- Hilari, K., Behn, N., Marshall, J., Simpson, A., Northcott, S., Thomas, S. … McVicker, S. (2018). Blinding participants and assessors in a feasibility randomised controlled trial of peer-befriending for people with aphasia post-stroke. Aphasiology, 32(sup1), pp. 88–89. doi:10.1080/02687038.2018.1489121.
- Behn, N., Hilari, K., Marshall, J., Simpson, A., Northcott, S., Thomas, S. … McVicker, S. (2018). SUpporting well-being through PEeR-Befriending (SUPERB) trial: an exploration of fidelity in peer-befriending for people with aphasia. Aphasiology, 32(sup1), pp. 21–23. doi:10.1080/02687038.2018.1489120.
- Northcott, S., Hirani, S.P. and Hilari, K. (2018). A Typology to Explain Changing Social Networks Post Stroke. Gerontologist, 58(3), pp. 500–511. doi:10.1093/geront/gnx011.
- Northcott, S., Simpson, A., Moss, B., Ahmed, N. and Hilari, K. (2018). Supporting people with aphasia to ‘settle into a new way to be’: speech and language therapists’ views on providing psychosocial support. International Journal of Language and Communication Disorders, 53(1), pp. 16–29. doi:10.1111/1460-6984.12323.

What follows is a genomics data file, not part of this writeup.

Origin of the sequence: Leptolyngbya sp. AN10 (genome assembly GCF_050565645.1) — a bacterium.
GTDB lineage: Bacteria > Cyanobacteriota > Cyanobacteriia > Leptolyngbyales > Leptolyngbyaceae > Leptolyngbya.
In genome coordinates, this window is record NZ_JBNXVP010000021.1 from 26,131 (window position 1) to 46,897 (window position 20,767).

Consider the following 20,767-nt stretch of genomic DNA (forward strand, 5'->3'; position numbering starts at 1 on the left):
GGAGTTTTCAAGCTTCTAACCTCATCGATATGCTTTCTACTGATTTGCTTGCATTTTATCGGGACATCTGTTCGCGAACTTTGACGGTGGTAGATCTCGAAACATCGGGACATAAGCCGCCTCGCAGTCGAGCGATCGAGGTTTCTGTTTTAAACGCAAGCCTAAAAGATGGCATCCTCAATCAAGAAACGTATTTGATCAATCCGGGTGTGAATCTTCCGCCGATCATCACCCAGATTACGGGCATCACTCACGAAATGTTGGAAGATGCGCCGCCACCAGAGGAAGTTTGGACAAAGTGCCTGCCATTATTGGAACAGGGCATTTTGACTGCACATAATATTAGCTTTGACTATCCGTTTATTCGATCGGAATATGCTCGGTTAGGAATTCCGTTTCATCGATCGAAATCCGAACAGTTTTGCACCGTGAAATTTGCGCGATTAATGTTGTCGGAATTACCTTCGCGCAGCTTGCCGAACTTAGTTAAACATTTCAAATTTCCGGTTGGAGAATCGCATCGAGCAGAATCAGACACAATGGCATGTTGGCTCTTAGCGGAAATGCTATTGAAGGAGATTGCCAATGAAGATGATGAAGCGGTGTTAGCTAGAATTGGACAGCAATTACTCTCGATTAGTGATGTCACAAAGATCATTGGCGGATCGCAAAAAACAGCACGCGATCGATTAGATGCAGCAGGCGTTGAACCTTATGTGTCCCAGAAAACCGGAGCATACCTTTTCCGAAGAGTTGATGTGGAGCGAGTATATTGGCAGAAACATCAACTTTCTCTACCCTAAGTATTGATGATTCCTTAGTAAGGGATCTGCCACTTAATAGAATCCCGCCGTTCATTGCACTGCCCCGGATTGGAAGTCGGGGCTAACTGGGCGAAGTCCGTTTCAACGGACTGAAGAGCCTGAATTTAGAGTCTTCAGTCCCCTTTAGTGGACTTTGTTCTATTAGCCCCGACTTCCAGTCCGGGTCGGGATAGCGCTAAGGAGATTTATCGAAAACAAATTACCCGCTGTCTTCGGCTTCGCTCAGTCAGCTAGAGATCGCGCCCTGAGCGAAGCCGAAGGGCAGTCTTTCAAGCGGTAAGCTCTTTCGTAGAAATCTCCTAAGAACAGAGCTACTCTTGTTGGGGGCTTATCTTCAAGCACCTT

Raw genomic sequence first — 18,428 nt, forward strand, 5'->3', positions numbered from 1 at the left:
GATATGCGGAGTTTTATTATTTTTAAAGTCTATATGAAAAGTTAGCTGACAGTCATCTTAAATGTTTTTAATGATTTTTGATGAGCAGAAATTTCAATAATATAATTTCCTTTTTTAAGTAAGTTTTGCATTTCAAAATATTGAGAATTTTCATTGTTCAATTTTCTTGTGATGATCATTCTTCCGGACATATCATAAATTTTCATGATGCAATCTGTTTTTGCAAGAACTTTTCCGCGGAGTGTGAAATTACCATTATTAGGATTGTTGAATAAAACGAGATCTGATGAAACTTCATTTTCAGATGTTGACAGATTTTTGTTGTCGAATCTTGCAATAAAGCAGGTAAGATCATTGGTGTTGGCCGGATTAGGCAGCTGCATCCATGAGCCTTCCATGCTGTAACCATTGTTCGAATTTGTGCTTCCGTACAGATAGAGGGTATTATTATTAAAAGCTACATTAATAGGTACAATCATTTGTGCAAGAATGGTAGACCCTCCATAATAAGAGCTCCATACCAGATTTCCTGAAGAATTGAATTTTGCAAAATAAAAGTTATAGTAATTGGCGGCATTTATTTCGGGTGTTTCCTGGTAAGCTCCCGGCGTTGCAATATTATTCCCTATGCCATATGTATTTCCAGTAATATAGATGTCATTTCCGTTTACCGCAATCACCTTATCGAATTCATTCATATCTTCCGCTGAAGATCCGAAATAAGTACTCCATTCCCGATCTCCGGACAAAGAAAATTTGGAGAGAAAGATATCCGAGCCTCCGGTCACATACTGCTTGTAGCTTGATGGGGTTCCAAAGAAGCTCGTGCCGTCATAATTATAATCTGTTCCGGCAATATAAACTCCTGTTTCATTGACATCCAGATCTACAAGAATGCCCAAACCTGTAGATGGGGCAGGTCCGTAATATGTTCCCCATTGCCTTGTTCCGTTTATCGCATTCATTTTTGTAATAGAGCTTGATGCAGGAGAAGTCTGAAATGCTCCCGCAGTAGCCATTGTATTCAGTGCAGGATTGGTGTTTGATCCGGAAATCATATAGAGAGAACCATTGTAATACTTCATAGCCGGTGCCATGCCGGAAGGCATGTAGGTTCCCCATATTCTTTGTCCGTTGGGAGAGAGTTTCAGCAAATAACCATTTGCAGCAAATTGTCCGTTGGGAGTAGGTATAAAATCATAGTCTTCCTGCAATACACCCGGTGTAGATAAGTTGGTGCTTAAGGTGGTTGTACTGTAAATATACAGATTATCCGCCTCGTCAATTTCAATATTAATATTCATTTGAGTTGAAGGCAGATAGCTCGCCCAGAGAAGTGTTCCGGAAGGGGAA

- Northcott, S. and Hilari, K. (2017). “I’ve got somebody there, someone cares”: what support is most valued following a stroke? Disability and Rehabilitation, 40(20), pp. 2439–2448. doi:10.1080/09638288.2017.1337242.
- Hilari, K. and Northcott, S. (2017). “Struggling to stay connected”: comparing the social relationships of healthy older people and people with stroke and aphasia. Aphasiology, 31(6), pp. 674–687. doi:10.1080/02687038.2016.1218436.
- Northcott, S., Simpson, A., Moss, B., Ahmed, N. and Hilari, K. (2017). How do speech-and-language therapists address the psychosocial well-being of people with aphasia? Results of a UK online survey. International Journal of Language and Communication Disorders, 52(3), pp. 356–373. doi:10.1111/1460-6984.12278.
- Northcott, S., Moss, B., Harrison, K. and Hilari, K. (2016). A systematic review of the impact of stroke on social support and social networks: Associated factors and patterns of change. Clinical Rehabilitation, 30(8), pp. 811–831. doi:10.1177/0269215515602136.